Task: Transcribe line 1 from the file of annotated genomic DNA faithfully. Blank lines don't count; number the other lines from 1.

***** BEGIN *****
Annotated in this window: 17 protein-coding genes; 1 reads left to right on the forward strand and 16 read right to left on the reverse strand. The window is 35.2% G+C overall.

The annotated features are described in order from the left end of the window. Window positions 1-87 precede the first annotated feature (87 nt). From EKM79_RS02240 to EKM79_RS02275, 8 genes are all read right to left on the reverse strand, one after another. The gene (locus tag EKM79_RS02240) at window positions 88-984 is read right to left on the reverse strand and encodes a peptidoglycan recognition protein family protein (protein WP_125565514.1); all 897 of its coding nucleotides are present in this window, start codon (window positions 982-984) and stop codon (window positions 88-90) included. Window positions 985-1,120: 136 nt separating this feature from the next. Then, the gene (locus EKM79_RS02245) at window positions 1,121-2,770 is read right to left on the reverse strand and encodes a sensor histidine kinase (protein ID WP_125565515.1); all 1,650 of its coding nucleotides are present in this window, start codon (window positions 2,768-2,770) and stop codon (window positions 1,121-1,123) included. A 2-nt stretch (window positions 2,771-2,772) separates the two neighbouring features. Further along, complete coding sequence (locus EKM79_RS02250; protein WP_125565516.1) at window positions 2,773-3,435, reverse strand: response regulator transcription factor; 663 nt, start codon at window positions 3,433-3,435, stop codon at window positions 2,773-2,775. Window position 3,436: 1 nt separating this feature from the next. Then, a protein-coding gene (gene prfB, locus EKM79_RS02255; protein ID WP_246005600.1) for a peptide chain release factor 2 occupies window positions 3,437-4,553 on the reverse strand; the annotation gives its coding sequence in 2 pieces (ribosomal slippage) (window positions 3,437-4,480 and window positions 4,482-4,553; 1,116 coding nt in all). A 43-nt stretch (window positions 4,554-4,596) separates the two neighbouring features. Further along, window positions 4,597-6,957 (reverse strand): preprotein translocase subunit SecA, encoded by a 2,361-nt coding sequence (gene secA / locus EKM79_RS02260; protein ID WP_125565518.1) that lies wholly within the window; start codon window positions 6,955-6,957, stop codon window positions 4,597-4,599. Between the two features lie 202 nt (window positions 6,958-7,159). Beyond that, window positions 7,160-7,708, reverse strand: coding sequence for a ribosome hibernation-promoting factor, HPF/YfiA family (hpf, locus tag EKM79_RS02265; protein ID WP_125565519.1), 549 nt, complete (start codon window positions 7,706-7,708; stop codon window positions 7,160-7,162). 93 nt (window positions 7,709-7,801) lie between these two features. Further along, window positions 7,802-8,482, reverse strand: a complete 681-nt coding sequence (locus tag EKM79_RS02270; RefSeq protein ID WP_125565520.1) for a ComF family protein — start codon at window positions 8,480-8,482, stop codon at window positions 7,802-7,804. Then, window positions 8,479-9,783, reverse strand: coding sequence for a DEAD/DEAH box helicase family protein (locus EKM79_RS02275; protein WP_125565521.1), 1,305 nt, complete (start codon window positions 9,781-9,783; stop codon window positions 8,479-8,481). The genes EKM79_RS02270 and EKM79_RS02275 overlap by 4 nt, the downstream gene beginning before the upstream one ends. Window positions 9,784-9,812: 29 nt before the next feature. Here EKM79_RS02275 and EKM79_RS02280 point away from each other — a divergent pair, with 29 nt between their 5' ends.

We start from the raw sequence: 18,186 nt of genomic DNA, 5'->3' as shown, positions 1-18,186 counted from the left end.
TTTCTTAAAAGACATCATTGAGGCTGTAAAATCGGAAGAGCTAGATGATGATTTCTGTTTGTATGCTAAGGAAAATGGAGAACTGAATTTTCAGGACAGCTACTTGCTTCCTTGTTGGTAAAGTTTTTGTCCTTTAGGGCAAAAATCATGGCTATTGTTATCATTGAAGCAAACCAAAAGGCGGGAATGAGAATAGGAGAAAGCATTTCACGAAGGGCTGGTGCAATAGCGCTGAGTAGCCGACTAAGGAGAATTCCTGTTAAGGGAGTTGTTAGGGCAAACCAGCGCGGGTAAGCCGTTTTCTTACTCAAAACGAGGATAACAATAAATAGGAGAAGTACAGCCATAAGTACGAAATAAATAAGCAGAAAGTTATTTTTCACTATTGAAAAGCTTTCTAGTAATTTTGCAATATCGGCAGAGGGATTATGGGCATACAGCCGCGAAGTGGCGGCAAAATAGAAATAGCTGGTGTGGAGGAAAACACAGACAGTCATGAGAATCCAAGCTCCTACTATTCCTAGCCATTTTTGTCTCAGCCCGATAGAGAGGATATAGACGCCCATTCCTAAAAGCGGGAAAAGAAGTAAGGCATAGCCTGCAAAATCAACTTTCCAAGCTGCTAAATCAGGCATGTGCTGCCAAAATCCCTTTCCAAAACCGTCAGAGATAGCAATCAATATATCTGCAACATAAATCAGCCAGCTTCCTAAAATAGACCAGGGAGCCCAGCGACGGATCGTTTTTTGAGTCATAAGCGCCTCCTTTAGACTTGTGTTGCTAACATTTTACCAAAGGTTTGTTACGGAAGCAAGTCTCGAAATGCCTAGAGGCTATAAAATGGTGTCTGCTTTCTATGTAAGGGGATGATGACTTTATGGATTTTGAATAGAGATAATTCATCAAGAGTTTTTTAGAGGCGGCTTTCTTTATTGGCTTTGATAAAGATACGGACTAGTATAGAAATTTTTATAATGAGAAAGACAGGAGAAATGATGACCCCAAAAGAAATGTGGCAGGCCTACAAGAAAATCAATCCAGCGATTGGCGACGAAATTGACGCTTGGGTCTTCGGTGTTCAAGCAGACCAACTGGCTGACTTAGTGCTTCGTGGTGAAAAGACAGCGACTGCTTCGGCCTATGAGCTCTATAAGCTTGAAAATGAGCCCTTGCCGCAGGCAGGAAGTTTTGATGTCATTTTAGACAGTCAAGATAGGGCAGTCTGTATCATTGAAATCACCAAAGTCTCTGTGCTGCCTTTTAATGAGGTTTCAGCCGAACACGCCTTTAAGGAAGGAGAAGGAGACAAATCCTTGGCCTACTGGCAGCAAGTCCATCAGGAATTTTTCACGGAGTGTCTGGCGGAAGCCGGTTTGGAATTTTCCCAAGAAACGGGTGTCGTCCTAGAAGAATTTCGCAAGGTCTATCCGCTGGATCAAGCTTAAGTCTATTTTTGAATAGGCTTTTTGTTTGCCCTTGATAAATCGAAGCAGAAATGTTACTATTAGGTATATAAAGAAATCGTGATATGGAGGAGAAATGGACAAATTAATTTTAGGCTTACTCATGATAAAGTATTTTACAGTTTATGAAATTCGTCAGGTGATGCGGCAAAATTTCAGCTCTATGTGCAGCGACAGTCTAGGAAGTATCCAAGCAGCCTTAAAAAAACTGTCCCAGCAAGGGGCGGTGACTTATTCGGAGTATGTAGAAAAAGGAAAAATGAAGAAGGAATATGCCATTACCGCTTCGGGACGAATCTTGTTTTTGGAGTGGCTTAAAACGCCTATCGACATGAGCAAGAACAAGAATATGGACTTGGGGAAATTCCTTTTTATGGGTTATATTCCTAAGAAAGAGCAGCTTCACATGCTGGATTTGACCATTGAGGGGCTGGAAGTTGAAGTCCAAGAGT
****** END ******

Annotated in this window: 17 protein-coding genes; 1 reads left to right on the forward strand and 16 read right to left on the reverse strand. The window is 35.2% G+C overall.